Focus tools are things that a child can quietly manipulate with the hands (such as a stress ball, a small ball with hard bumps on the outside, a Tangle TM, a pen with threads and a nut that can be rotated up and down, etc.)Many focus tools are available in school supply stores, or less expensive alternatives can often be found in dollar stores. It is important to teach children how to use focus tools appropriately. Focus tools often help a child to attend to instruction while their teacher is speaking, however they do not work for all children. Some children will impulsively throw the focus tools across the room or at their peers, in which case other strategies will have to be used. For example, when hand-held focus tools don’t work, another option is to glue a small strip of Velcro inside the child’s desk, which he or she can rub while listening to the teacher. When focus tools work, however, children are often able to “take in” far more information, thereby increasing their academic success. As noted above, it is not unusual for teachers to have a basket of focus tools at each table grouping in their classroom, thus normalizing their use. Focus tools can naturally also be used at home, while your child reads or does homework.
Provide movement breaks
Because movement helps children with ADHD to focus, taking movement breaks is also often helpful. These need only be 5-10 minutes in length, but should include some type of physical activity. At home, this can be any easily-accessible physical activity such as walking, running, bike riding, playing basketball, skateboarding, etc. At school, this can be as simple as going for a walk down the hallway to get a drink of water. Some schools may have other options available such as the use of a trampoline, treadmill, or other weight room equipment (depending on the age of your child, and the school’s budget). Some teachers will simply address an empty envelope to the principal or school secretary, and ask a child who needs a movement break to take the “message” to the office. Another school-based strategy is to have a child hand out textbooks or other school supplies as opportunities arise, thus providing him or her with a movement break without leaving the classroom. The frequency with which these breaks are necessary will be determined by the severity of your child’s ADHD, and the number of other strategies being used to assist your child.
Choose appropriate chores
Active, “hands-on” chores will be easier for a child than more sedentary tasks (for example, it will be easier for a child to maintain their attention to task when shoveling the walk than when sewing on buttons). This principle applies at school too. Permitting students to demonstrate mastery of a concept in alternate ways – for example, by doing a presentation or building a model rather than writing a paper – will increase your child’s experience of success in the classroom. As a parent, you can request that these sorts of accommodations are made for your child.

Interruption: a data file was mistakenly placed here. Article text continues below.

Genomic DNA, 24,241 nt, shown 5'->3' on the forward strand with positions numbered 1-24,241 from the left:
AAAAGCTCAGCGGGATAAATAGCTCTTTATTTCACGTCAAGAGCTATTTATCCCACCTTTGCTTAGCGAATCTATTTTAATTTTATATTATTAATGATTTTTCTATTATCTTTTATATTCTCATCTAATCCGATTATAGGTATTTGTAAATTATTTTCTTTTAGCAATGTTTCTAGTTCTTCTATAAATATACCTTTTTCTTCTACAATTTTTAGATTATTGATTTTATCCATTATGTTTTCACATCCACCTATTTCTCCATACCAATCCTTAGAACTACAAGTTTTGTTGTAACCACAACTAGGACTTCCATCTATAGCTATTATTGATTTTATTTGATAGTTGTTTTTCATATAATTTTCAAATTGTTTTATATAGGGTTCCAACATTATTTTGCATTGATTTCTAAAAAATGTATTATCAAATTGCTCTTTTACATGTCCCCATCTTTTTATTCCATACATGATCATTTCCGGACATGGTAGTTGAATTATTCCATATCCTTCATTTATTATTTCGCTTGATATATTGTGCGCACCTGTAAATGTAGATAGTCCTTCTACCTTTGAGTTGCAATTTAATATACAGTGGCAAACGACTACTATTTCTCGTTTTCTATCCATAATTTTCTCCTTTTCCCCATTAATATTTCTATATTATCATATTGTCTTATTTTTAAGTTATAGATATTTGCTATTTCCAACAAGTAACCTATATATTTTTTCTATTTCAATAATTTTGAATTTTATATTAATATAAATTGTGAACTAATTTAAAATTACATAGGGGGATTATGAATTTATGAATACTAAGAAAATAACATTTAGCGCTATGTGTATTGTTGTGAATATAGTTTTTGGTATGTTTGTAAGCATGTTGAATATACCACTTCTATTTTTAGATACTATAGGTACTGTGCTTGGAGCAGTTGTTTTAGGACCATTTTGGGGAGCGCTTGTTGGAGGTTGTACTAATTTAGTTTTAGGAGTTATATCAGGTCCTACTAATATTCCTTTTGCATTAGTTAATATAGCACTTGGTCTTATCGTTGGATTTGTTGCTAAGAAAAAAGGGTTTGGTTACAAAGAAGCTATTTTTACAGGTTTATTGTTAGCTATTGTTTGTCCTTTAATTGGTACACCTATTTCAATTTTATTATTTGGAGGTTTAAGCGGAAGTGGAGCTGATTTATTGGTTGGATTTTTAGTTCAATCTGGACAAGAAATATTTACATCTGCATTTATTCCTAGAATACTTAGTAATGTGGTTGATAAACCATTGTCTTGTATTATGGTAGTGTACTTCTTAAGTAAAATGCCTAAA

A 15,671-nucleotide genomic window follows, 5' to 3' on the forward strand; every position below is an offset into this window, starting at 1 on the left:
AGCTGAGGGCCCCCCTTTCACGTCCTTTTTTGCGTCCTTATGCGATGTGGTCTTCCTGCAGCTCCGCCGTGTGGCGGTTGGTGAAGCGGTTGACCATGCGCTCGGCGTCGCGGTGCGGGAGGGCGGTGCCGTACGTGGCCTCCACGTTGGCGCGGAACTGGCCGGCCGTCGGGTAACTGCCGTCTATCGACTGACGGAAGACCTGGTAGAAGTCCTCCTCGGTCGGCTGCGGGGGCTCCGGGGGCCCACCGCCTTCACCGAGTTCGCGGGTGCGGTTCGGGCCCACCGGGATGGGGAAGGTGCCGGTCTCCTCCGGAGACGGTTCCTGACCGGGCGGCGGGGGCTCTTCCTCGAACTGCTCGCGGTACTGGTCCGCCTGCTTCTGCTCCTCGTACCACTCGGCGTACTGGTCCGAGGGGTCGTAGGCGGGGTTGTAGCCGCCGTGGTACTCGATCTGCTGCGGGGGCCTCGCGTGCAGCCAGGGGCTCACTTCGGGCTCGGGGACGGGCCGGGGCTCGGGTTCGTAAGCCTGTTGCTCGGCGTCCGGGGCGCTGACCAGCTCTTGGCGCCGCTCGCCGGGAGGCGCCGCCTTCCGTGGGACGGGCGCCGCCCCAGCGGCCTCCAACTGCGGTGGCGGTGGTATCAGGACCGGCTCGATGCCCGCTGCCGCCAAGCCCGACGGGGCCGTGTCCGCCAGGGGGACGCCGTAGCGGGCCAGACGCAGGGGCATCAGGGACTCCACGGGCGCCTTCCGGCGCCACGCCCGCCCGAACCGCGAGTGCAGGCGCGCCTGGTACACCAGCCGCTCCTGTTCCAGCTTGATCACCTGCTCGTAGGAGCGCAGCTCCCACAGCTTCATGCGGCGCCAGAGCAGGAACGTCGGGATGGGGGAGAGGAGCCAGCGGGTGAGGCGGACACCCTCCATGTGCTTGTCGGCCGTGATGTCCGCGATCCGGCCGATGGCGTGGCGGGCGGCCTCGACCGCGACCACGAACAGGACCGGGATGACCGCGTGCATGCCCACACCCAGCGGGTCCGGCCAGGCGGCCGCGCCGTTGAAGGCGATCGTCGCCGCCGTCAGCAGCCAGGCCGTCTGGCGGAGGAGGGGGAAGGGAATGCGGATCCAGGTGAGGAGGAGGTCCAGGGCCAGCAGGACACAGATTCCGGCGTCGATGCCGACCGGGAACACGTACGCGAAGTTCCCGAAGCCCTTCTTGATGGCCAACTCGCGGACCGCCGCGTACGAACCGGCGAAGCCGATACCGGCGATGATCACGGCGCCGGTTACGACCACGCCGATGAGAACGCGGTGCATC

Many students with ADHD struggle to demonstrate their knowledge and mastery of concepts through writing. For younger children, whose writing skills are still developing, by the time they figure out how to write down their ideas, they have often become distracted and forgotten what they were going to say. Even older students in middle years or high school frequently write down only a fraction of what they know about a given topic. One traditional supportive strategy, is for an adult to scribe for a child with ADHD at least some of the time. In other words, when doing homework, your child would dictate his/her answer, and you would write it down – in their words. Traditionally, this would also be done by an educational assistant at school. This strategy does allow a child to more fully demonstrate his or her knowledge, and also cuts down on the time required to complete academic tasks – thereby reducing the child’s frustration and increasing academic success. However, it does not build writing skills. More recently, the use of technology to compensate for writing difficulties is recommended. The use of an iPad or Tablet with speech-to-text technology can enable a student with ADHD to express their ideas verbally, and have them appear as print – which they can then edit for content, spelling, grammar, and punctuation, thereby developing their writing skills. There are also many apps which can be used with iPads or Tablets which support the writing process. For example, one app (called SnapType TM) allows a student to take a picture of a worksheet, touch the space where the answer would go, and then dictate his or her response to the question. Speak to your child’s teacher or the school resource teacher to find out which apps would be appropriate for your child’s grade and skill level. When iPads or Tablets are not available, but computers are, the use of word recognition software can help to compensate for spelling deficits, and the print will be much more legible than handwriting.
In situations where for financial reasons technological supports may not be available, additional supportive strategies which parents can request that schools provide are oral testing, and short-answer tests and assignments.
Provide extra time
Whether for chores at home or academic tasks at school, children with ADHD often require extra time to complete tasks. This is not because they are not capable of thinking or working quickly per se, but rather because their distractibility slows them down. Rather than having your child feel overwhelmed because he or she is falling behind in terms of task completion, either allow more time to do the task, or reduce the volume of work expected.